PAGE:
Here, we would like to present a ´new´ guest, reinforcement learning (RL). Not as new, because it has been with us since the 80s.
We will quickly go over the classic approximations, that until now have been sufficient in tackling the majority of Machine Learning problems. The main characteristics of this technology are very apparent to anyone who has had minimum contact in this area: in supervised learning we have labelled data (that already has numerical values for problems such as regression or categories for classification) together with those that the algorithm will learn from. In the case of non-supervised learning, we will have un-labelled data, we have the objective of discovering structures or patterns within the data (for example, with clustering problems or segmentation).
So then where does the learning by reinforcement come into play? In this case, these types of models will be used when you don´t initially have the data with which to learn available, which would be because they don’t exist or because we can´t wait to compile them. Or it could be because they change too quickly, and the exit is also modified with a higher frequency with which the models can typically understand.
We can better understand the concept if we go the origins of reinforced learning, which is based on the study of animal behaviour. The common example is of the newly born gazelle, who is capable of understanding how to walk and run in a few minutes, without having any previous knowledge or being shown how to use his legs. His learning method consisted of trial and error, interacting with his environment and learning what type of movements are beneficial and not, all because he wanted to reach his goal, in this case driven by his will to survive.
Any examples of current problems that adjust to these characteristics can be controlled by robotics (where the robot can get to know for the first time how he wants to move), or with interactive video games or classic games (where there is a lot of possibilities and the situation is constantly changing) where, like the gazelle, the objective is to maximise any notion of reward (that, depending on the game, can kill the maximum number of zombies possible).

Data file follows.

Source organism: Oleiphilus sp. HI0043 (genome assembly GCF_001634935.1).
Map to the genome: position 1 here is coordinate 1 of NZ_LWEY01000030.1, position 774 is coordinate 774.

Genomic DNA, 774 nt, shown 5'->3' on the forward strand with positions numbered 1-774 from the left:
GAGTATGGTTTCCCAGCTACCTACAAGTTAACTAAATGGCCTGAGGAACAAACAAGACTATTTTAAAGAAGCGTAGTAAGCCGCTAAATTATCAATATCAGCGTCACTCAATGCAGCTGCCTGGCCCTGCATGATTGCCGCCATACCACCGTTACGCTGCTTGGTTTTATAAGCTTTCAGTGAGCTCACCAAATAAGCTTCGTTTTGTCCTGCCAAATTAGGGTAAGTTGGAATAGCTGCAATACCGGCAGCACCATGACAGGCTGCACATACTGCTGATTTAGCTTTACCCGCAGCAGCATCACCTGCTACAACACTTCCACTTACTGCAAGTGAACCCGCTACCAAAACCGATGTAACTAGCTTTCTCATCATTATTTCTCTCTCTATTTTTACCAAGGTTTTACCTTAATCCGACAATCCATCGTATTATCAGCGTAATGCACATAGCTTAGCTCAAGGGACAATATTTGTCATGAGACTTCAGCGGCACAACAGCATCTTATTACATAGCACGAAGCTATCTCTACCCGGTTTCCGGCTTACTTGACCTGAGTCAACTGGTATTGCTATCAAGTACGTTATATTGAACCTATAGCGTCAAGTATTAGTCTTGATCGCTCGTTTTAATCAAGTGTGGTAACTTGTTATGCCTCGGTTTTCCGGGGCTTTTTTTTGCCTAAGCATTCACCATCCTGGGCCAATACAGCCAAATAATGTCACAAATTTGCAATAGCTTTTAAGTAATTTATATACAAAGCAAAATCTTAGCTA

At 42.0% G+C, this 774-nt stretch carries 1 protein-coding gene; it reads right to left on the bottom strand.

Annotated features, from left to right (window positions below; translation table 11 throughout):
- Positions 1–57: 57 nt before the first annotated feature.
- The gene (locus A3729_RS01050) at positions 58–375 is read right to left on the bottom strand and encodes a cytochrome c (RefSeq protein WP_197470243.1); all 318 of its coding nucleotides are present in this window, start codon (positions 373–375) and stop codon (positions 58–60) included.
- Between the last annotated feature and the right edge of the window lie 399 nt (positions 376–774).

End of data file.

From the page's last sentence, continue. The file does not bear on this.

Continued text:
Although the concept of this type of learning isn’t as clear as those for supervised and non-supervised learning, the key difference remains clear: whilst with classic methods they have data from which they can learn, RL algorithms will generate their own data based on experience, tests and making mistakes, to identify the best strategy or collection of movements, using the information (positive or negative) they have obtained from the environment and their actions, as a reinforcement. To summarise, RL models live through their own experiences and understand them, whilst the others have examples which they have to learn. And, most importantly, systems based in RL can survive learning from their environment, without the lamentation of being attached to the rules or learning models of the past.
We could focus more on the possible automatic learning strategies:
The basic working scheme of a Reinforcement Learning model can be seen in figure 1. The agent is the RL algorithm that makes decisions on how to behave in its environment. The environment is the world in which the agent operates, representing a universe of possibilities or situations that can lead to a concrete moment. The state is the characterisation of the situation in a given moment by the agent. The actions refer to the tasks that the agent brings forward in the environment. And, lastly, the reward is what guides the agents, associated with executed actions, in the form of feedback to the environment.
In almost all of the possible scenarios for the application of this type of learning, one can highlight all of those scenarios in which they presented a human action, and that cannot be a result of a collection of rules or traditional ML models. To mention a few: the atomisation of robotic processes (like the industrial robot Faunc, that learned for himself by grabbing objects form containers), the packaging for materials that need to be sent, the driving of automatic vehicles, digital marketing (where a model can learn to use personalised adverts and, in the moment, fit these to the users based on their activity), chatbots (used to understand user reactions), finances ( where it can be used to evaluate commercial strategies with the objective of maximising the value of financial portfolios), etc. Another typical example of the applications of RL algorithms are those which learn to play video games, as in the case of AlphaGo Zero, the first algorithm to beat a human world champion in the famous video game china Go. The image shows a complete map of the immense possibilities of RL.
Overall, there is more to life than classic models and supervised or non-supervised ML algorithms, as we can see presented here: the various tasks RL can help us complete.
Written by Alfonso Ibañez and Ruben Granados